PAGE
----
Just last week I was at a venue to visit a friend who was conducting an event there. During the course of the event I had to help my friend with connections to the house mixer. And this is the house mixer. It is a Mackie mixer but you can tell from the pic that it has not been taken care of very well. Some might argue that it is just tape on the faders but to be honest, it looks like they bought this mixer and then realised that they needed stereo channels. That is what the “ganged” faders are for…to send two mono channels as a stereo mix
The mixer was also dusty to boot. One thing about dust and electronic devices is that they seldom work together well. Also, some of the gain controls were pretty sketchy and there was a lot of issue setting the gains. Looks like the next time, if I do an event in this place, I would be better off getting my own mixer and bringing it down
I am a very big fan of mini mixers and this Applied Research & Technology (ART for short) came up with one helluva nice and cute one. It basically is a three channel Microphone, Instrument, and Line Mixer. It also comes with a Computer Interface which can be a compact versatile audio interface for your computer that converts analog signals from a variety of audio sources plugged into this mixer, to a digital signal that your computer understands. It can also be used as a standalone mixer through the main mix outputs. The USB Mix, in my opinion, provides a great starting point for personal home studio recording or for anyone wanting to do mobile location recording. I personally would use it as the go-between literally between my controller and the main house mixer. As it is, my gig bag is pretty full with my computer and controller and this will help to take up less space. These are some of its features:
- USB powered, no external power supply needed when used with a computer
- Microphone (balanced XLR) input or instrument (unbalanced 1/4″ TS) input with switchable impedance
- Switchable low noise +48V phantom power for microphone
- Balanced 1/4″ TRS inputs for stereo or mono line-level sources
- 1/4″ TRS output jacks work with balanced or unbalanced lines
- Stereo 1/4″ TRS headphone jack with independent level control for output monitoring
- Independent controls for both sets of inputs, main output, and headphone monitor
- Green/Red LED signal/clip indicator
- Switchable assignment of USB playback to channels 2 and 3
- USB 2.0 compliant
- No special drivers needed with most modern versions of Windows, Mac OS, and Linux
- USB cable, AC adapter, and Audacity recording software included
- Rugged steel case
The plus-point for me is the sheer size of this tiny mixer. The only thing it does not have is the individual tone controls for the channels but I think it is forgivable in this case. In any case, I have always liked ART and the products that they make. In my opinion, they produce great stuff…stuff that really tempts me…like this tiny mixer.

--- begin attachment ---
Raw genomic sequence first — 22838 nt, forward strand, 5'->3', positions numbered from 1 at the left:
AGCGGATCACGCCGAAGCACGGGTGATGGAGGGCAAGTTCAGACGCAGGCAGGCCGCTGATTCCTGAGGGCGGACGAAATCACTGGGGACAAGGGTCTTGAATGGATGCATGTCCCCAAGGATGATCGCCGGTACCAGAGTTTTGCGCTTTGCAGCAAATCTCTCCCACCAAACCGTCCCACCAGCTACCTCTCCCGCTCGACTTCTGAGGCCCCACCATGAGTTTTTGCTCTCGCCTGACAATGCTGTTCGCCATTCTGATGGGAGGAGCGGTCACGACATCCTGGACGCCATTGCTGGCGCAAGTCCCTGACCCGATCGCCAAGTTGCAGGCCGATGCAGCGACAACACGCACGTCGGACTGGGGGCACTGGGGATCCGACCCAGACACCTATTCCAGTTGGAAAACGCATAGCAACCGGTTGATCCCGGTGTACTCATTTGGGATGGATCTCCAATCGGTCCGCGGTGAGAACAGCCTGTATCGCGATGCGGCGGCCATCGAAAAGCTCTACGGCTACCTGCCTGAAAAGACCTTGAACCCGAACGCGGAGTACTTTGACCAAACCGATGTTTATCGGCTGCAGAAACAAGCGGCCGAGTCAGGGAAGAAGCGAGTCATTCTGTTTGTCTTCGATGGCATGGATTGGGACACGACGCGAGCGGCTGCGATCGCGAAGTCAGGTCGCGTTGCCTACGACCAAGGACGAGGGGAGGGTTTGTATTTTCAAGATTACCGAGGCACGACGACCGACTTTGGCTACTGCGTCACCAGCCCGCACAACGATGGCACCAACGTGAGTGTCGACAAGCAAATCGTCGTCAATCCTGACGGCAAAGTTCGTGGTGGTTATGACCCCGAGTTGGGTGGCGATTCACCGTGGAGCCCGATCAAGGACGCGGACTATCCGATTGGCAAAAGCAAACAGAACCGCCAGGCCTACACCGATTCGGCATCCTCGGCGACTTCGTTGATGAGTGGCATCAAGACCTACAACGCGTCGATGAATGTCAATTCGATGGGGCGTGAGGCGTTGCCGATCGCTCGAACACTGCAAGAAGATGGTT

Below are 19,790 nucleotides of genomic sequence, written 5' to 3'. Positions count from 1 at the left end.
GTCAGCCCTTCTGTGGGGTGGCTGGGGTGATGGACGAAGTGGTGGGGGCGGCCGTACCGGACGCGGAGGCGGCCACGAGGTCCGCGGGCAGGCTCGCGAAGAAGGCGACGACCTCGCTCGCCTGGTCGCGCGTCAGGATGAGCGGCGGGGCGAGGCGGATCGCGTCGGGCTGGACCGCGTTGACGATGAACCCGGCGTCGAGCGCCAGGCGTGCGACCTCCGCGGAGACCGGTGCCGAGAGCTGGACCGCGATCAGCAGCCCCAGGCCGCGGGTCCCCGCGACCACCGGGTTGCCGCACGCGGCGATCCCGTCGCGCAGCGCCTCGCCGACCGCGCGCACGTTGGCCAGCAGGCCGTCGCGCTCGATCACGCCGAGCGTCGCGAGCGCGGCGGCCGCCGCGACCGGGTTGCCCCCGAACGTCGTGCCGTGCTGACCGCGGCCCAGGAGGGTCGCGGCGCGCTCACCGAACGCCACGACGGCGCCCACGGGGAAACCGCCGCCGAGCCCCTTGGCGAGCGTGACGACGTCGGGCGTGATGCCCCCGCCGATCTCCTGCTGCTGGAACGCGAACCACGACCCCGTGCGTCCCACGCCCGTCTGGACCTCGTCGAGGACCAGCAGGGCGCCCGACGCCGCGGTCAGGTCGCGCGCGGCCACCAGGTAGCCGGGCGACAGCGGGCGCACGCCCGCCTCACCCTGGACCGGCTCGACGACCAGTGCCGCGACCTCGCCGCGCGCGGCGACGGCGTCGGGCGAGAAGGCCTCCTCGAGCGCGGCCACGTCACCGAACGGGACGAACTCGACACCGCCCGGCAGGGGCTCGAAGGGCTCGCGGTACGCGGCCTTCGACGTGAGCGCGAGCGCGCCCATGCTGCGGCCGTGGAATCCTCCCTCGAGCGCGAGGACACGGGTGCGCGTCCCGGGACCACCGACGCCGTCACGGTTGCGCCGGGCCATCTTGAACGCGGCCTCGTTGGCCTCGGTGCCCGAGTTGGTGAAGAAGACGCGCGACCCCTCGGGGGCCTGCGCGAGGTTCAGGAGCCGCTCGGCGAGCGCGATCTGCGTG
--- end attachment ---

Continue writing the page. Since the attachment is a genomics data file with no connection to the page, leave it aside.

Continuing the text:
A few weeks back, I got an email from a client asking me to be the DJ cum emcee for an event in ther premises. So I asked them what kind of sound-system they were using? They said they did not know so I asked them again to let me know by taking some pictures. When the pictures came, they literally floored me. The first picture above shows their mixer, located in a rack some distance from the venue. Now…how was I going to do gain-riding on the faders when the event is some distance away from where the event was? The lady that wanted to hire me had no idea. So I said, never mind. How about the wireless mics (which I presumed they had) and how was I going to play my music? Then came the other picture:
They said that I had to play music from this. This, folks, is a VCD and DVD player that _can_ play CDs. But just like the mixer, it is located some distance away from the event venue. I did offer to bring my equipment down because it will make my job a lot easier but it seems that they had a budget. Oh well. I refused the job. And you can see why
I saw someone had posted this for sale in an audio sales group in Facebook and I thought it that it was a mighty fine piece of equipment. First of all, it does not need any power. According to the Rolls website:
The MX42 is a four channel stereo mixer. The unit mixes up to four stereo RCA signals such as CD or cassette players with VCR units, even computer sound cards or MP3 players. All signals are mixed via stereo 100K ohm potentiometers to stereo RCA output connectors. The unit is passive, requiring no power.
These are the specifications of the mixer, for those who are interested.
- Input Impedance: 10K to 47K Ohms
- Output Impedance: 2.5K to 10K Ohms
- Gain: -12 dB MAX
That is great to hear and it will be a great and better way of mixing various audio sources at maybe a small bar or shop. I remember that I used to use a crappy Sony SB-12 back in the day:
This thing is just horrible and after a while, those keys have difficulty in staying down. Bloody POS. But that Rolls mixer looks good. I might get one for bars when I do my installs in future.